In the latest instalment of Pretend Cities we're post-lockdown, which means today you'll be travelling from home to India, with writer Sue Lees.
Read last week's Pretend Cities: A guide to Andalusian Auckland
“Dreams heed no borders, the eyes need no visas,” Gulzar, Half a Rupee: Stories.
No surprises, last week the Travel Doctor’s waiting room was empty. It was the perfect place to bring Grandma for her flu shot. While you were there you decided to have your 3rd and final booster travel shots even though your family’s dream trip to India looks now like an unreachable mirage in the Pushkar Desert. Between you all now, you’ve now had more pricks than the US has Senators. And if being inoculated for Yellow Fever, Rabies, and 13 other communicable diseases ends up being the magic combo against this current nasty, well, you are all set and Maharaja’s ransom you paid was well worth it.
Hearing the Prime Minister's announcement, a poster on the wall of that now deserted waiting room comes into your head. It was of the Indian Festival of Holi (Colour). Paint smeared faces beam out in total surrender to joy. Even before this lockdown, your family (recently joined by Grandma) had made camp in the four corners of the house, everyone on a different anxiety-inducing device. The kids are just a bit too quiet lately.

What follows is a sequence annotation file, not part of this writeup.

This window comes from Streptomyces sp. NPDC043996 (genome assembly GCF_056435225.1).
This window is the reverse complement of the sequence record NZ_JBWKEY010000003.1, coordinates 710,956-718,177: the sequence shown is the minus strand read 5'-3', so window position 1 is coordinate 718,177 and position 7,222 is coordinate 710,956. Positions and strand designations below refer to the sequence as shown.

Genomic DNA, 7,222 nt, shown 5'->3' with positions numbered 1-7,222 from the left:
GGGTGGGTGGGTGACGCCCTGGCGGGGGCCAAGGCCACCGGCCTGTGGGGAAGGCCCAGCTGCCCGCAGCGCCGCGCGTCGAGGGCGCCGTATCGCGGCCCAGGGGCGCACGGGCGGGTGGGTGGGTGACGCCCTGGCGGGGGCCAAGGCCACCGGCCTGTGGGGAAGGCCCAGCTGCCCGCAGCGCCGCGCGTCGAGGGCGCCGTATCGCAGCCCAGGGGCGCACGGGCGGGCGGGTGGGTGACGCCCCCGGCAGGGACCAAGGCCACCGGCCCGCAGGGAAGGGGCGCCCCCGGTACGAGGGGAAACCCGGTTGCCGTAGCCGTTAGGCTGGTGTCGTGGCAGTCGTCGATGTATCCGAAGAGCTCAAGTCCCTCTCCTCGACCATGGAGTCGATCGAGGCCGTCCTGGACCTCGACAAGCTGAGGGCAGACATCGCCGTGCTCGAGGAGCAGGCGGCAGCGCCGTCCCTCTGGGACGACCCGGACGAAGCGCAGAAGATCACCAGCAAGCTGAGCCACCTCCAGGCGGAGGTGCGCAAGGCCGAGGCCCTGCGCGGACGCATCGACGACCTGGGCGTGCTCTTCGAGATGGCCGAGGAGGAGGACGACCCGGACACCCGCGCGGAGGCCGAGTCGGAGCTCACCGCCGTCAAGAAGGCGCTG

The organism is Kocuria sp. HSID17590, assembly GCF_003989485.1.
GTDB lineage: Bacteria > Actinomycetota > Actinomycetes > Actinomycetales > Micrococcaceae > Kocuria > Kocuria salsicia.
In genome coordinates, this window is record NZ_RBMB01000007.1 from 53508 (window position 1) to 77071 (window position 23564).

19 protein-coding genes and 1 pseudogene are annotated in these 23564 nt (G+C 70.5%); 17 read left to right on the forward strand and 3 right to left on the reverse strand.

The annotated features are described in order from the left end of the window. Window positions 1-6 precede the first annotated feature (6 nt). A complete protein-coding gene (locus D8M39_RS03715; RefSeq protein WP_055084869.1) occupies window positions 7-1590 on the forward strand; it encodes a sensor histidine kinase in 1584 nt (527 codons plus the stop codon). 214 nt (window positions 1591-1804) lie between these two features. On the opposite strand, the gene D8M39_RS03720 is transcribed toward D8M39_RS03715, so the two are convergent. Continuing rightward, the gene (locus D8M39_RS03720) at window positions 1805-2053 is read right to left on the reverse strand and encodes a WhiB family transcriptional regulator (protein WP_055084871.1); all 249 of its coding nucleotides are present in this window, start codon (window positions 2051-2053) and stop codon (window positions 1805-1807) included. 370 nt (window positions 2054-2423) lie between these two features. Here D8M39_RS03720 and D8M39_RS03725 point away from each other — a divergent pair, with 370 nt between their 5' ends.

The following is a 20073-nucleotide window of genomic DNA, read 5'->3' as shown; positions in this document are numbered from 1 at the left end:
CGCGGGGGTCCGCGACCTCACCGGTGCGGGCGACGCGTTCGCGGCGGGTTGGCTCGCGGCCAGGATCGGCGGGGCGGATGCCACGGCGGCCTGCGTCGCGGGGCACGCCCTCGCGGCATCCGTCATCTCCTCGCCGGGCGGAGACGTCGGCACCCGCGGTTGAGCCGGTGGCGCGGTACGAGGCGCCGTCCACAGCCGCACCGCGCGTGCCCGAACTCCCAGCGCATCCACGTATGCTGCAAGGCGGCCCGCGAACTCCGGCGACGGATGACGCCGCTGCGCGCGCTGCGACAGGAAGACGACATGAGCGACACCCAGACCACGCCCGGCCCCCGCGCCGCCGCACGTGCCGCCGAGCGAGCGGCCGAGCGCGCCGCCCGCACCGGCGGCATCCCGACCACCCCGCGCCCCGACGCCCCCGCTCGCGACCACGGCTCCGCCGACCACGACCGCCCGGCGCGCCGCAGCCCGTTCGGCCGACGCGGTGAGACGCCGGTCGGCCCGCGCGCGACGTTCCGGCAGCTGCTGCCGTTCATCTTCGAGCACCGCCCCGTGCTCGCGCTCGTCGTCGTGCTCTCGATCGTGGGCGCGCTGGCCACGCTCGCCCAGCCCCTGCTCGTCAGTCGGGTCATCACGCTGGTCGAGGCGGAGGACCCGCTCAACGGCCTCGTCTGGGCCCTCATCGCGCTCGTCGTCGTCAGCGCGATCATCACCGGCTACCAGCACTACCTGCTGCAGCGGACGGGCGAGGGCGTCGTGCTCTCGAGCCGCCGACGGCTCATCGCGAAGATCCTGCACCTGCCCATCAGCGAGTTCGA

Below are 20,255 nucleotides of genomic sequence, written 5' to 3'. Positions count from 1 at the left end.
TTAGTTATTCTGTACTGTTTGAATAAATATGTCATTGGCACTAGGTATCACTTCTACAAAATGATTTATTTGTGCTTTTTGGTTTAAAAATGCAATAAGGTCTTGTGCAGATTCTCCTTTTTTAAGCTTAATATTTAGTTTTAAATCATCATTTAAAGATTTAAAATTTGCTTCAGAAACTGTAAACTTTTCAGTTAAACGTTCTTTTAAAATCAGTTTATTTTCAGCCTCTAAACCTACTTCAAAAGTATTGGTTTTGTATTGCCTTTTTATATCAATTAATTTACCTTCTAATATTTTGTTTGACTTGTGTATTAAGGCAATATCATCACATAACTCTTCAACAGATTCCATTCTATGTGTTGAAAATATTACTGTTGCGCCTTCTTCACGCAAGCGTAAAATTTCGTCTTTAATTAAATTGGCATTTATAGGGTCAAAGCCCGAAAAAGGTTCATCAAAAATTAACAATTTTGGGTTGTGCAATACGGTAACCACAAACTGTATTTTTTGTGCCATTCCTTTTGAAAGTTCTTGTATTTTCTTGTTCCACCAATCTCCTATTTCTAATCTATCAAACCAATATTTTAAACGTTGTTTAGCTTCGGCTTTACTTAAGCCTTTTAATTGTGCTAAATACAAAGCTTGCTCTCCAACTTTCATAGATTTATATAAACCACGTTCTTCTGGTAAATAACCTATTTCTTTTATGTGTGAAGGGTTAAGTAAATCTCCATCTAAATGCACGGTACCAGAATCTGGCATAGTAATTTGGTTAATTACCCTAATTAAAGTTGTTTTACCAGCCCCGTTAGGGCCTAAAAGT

You keep thinking about that poster. Why? Because it represents freedom and fun. Your kids (and Grandma) deserve that, hell you deserve that! You make a decision. You will channel the joy of India with your own family festival.
New Zealand Indian friends who, like you, are hunkering down, are happy to consult. Some impressive new things about your mates are revealed. AM (ha, and she is definitely a morning person) begins her day burning Ghee, lighting incense and with prayer; giving thanks, seeking focus and guidance for troubles. A mantra, beautifully simple, and essentially Indian emerges talking to your friend, accept and adjust.
Inspired by AM, it doesn’t take long to find Deepak Chopra’s website with free tips for morning mediations (his daily Facebook video updates from lockdown are pretty uplifting too). The kids really get into it and make you add in some yoga out on the lawn. The family all find it hilarious that Grandma is way more supple than you. Later, in the depths of the garage, you sneak in some extra stretches.
All your mates concur, four dried spices are essential in an Indian Pantry; cumin, coriander, black mustard and turmeric (if Gen Z have left any). While ordering the spices from Trade Aid Online (yep, they are operating), you spy hand-beaten copper curry dishes and watch the link about the crafts-people that make them. Two of those go in the cart. Hey, even Pretend Travel needs souvenirs.
The family each get to select a dish from watching Indian Cooking YouTube videos. The most retro fun is from Madhur Jaffrey’s 1970s BBC Series. You compile online shopping lists; plain yogurt and ‘The Three Gs', fresh ginger, garlic, and green chilies, which appear in almost all of the recipes.
In Hindu culture, being good is not just a good idea, it also creates Karma Airpoints towards an upgrade in your next life. As a family, you discuss ways to help the needs of family, friends and your community right now. Most of what you discuss involves ‘The Three Cs’; cooking, communication and caring. This is how your friend AM has always lived. In just six hours of an Indian lifestyle, the kids already seem lighter.